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Stock markets, growth, and policy

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  • Levine, Ross

Abstract

This paper shows how stock markets can accelerate growth and how policy can affect that growth either directly (by altering investment incentives) or indirectly (by changing the incentives underlying the creation of financial contracts). To help explain the role of financial markets in economic development, an endogenous growth model in which a stock market emerges to allocate risk was constructed. The model explores how the stock market alters investment incentives in ways that change steady-state growth rates. This paper demonstrates that stock markets can accelerate growth by: (a) facilitating the ability to trade ownership of firms without disrupting the productive processes occurring within firms; and (b) allowing agents to diversify portfolios across firms.

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Bibliographic Info

Paper provided by The World Bank in its series Policy Research Working Paper Series with number 484.

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Date of creation: 31 Aug 1990
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Handle: RePEc:wbk:wbrwps:484

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Related research

Keywords: Economic Theory&Research; Environmental Economics&Policies; Banks&Banking Reform; Financial Intermediation; Economic Growth;

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References

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  1. Greenwood, J. & Jovanovic, B., 1988. "Financial Development, Growth, And The Distribution Of Income," RCER Working Papers 131, University of Rochester - Center for Economic Research (RCER).
  2. Diamond, Douglas W, 1984. "Financial Intermediation and Delegated Monitoring," Review of Economic Studies, Wiley Blackwell, vol. 51(3), pages 393-414, July.
  3. Barro, R.J., 1989. "Economic Growth In A Cross Section Of Countries," RCER Working Papers 201, University of Rochester - Center for Economic Research (RCER).
  4. Maddison, Angus, 1987. "Growth and Slowdown in Advanced Capitalist Economies: Techniques of Quantitative Assessment," Journal of Economic Literature, American Economic Association, vol. 25(2), pages 649-98, June.
  5. Robert Townsend, 1979. "Optimal contracts and competitive markets with costly state verification," Staff Report 45, Federal Reserve Bank of Minneapolis.
  6. Paul M Romer, 1999. "Increasing Returns and Long-Run Growth," Levine's Working Paper Archive 2232, David K. Levine.
  7. Bencivenga, V.R. & Smith, B.D., 1988. "Financial Intermediation And Endogenous Growth," RCER Working Papers 124, University of Rochester - Center for Economic Research (RCER).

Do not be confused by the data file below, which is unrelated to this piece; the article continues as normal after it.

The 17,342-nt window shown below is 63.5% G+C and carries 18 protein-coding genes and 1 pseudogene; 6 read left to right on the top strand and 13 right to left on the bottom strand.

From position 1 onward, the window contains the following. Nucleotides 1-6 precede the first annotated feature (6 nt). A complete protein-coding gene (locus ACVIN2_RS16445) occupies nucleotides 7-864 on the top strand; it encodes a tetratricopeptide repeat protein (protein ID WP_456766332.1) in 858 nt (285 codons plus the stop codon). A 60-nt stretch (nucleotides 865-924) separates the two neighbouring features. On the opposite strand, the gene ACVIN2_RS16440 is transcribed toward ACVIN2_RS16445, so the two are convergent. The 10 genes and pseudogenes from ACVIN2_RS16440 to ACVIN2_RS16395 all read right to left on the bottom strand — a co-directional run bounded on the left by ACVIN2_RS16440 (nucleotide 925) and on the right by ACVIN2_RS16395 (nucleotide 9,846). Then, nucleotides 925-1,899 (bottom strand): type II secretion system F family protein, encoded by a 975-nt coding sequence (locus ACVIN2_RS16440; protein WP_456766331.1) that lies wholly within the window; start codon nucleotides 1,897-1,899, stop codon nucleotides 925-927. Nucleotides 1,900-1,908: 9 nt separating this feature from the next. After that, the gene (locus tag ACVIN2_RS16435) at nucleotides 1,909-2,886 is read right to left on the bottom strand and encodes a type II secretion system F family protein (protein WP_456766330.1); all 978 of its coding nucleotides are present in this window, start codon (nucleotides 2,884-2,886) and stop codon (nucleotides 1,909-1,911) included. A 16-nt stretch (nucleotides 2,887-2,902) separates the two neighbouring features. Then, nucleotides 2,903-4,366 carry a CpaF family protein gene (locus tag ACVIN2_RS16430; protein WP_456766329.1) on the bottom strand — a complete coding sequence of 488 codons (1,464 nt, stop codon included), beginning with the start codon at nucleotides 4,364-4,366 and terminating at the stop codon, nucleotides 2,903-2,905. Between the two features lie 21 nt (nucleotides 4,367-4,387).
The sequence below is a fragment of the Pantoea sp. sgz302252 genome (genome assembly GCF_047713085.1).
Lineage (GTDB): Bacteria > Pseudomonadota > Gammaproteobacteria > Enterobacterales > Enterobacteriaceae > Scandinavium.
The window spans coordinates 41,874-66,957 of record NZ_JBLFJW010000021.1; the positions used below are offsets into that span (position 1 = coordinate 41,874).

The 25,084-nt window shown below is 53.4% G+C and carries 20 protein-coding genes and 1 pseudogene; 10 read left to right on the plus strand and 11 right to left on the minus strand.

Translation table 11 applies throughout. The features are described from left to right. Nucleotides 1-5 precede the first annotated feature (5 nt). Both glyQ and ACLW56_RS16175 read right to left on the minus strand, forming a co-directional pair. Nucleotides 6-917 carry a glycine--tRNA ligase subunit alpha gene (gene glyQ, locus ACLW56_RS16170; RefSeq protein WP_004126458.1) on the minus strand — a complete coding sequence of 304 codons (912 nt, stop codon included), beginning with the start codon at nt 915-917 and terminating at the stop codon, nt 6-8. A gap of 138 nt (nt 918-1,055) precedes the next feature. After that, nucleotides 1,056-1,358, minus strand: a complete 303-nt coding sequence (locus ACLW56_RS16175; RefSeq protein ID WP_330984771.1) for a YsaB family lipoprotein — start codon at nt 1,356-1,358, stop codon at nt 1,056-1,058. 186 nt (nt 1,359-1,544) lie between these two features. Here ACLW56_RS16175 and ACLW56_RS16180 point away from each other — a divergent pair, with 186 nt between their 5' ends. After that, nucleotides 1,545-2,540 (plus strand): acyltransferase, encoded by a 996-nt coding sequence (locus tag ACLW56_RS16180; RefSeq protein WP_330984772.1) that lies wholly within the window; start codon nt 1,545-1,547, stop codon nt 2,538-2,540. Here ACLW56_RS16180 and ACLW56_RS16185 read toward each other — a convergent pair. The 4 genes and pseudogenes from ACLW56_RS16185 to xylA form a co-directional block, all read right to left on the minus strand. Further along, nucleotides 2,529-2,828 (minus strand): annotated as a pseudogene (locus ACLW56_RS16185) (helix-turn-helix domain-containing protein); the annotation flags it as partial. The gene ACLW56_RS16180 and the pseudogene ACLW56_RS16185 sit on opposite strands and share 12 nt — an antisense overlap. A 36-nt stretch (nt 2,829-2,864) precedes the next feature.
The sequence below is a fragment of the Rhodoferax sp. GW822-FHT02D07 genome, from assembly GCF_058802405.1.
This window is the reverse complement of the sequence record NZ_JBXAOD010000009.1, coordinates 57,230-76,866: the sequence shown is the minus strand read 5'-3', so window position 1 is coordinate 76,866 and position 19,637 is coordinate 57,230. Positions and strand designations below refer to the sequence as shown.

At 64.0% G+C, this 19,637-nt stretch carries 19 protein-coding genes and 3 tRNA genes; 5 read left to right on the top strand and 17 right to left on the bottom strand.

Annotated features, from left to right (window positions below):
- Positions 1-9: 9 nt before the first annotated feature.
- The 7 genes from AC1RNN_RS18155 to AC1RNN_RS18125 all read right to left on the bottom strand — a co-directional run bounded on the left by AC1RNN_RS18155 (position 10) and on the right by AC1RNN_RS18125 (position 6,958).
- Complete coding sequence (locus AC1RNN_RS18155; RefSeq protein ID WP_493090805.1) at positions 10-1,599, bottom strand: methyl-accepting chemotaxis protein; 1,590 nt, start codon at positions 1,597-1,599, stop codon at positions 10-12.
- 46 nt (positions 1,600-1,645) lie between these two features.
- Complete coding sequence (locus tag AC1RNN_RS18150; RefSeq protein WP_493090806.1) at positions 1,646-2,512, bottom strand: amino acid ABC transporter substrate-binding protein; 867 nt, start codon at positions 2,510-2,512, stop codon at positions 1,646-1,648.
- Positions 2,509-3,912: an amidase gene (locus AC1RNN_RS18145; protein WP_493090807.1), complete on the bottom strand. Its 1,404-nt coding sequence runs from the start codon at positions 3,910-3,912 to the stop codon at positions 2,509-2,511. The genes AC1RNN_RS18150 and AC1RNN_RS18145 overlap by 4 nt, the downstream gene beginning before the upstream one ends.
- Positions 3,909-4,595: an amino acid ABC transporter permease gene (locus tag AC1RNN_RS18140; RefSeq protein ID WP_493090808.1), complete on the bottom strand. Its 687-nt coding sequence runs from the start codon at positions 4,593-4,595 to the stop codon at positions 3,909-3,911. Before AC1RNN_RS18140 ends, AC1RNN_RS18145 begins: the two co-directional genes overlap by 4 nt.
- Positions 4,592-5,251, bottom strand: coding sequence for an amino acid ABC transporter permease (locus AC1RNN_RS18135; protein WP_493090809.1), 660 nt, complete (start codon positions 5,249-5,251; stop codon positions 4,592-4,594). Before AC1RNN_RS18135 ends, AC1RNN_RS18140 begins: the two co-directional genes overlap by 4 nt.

8. Bruce C. Greenwald & Joseph E. Stiglitz, 1991. "Financial Market Imperfections and Productivity Growth," NBER Working Papers 2945, National Bureau of Economic Research, Inc.
  9. Ross Levine, 1990. "Financial structure and economic development," International Finance Discussion Papers 381, Board of Governors of the Federal Reserve System (U.S.).
  10. Joseph G. Haubrich & Robert G. King, 1984. "Banking and Insurance," NBER Working Papers 1312, National Bureau of Economic Research, Inc.
  11. Barro, Robert J, 1990. "Government Spending in a Simple Model of Endogenous Growth," Journal of Political Economy, University of Chicago Press, vol. 98(5), pages S103-26, October.
  12. Romer, Paul M, 1990. "Endogenous Technological Change," Journal of Political Economy, University of Chicago Press, vol. 98(5), pages S71-102, October.
  13. King, Robert G & Rebelo, Sergio, 1990. "Public Policy and Economic Growth: Developing Neoclassical Implications," Journal of Political Economy, University of Chicago Press, vol. 98(5), pages S126-50, October.
  14. Lucas, Robert Jr., 1988. "On the mechanics of economic development," Journal of Monetary Economics, Elsevier, vol. 22(1), pages 3-42, July.
  15. Abramovitz, Moses, 1986. "Catching Up, Forging Ahead, and Falling Behind," The Journal of Economic History, Cambridge University Press, vol. 46(02), pages 385-406, June.
  16. Summers, Robert & Kravis, Irving B. & Heston, Alan, 1984. "Changes in the world income distribution," Journal of Policy Modeling, Elsevier, vol. 6(2), pages 237-269, May.
  17. Edward C. Prescott & John H. Boyd, 1986. "Dynamic coalitions, growth, and the firm," Staff Report 100, Federal Reserve Bank of Minneapolis.
  18. Baumol, William J, 1986. "Productivity Growth, Convergence, and Welfare: What the Long-run Data Show," American Economic Review, American Economic Association, vol. 76(5), pages 1072-85, December.
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Citations

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Cited by:
  1. Roubini, N. & Sala-i-Martin, X., 1992. "A Growth Model of Inflation, Tax Evasion and Financial Repression," Papers 658, Yale - Economic Growth Center.
  2. Corbo, Vittorio & Fischer, Stanley, 1991. "Adjustment programs and Bank support : rationale and main results," Policy Research Working Paper Series 582, The World Bank.
  3. Renelt, David, 1991. "Economic growth : a review of the theoretical and empirical literature," Policy Research Working Paper Series 678, The World Bank.
  4. William Easterly & Michael Kremer & Lant Pritchett & Lawrence H. Summers, 1993. "Good Policy or Good Luck? Country Growth Performance and Temporary Shocks," NBER Working Papers 4474, National Bureau of Economic Research, Inc.
  5. Atish R. Ghosh & Holger Wolf, 1998. "Thresholds and Context Dependence in Growth," NBER Working Papers 6480, National Bureau of Economic Research, Inc.

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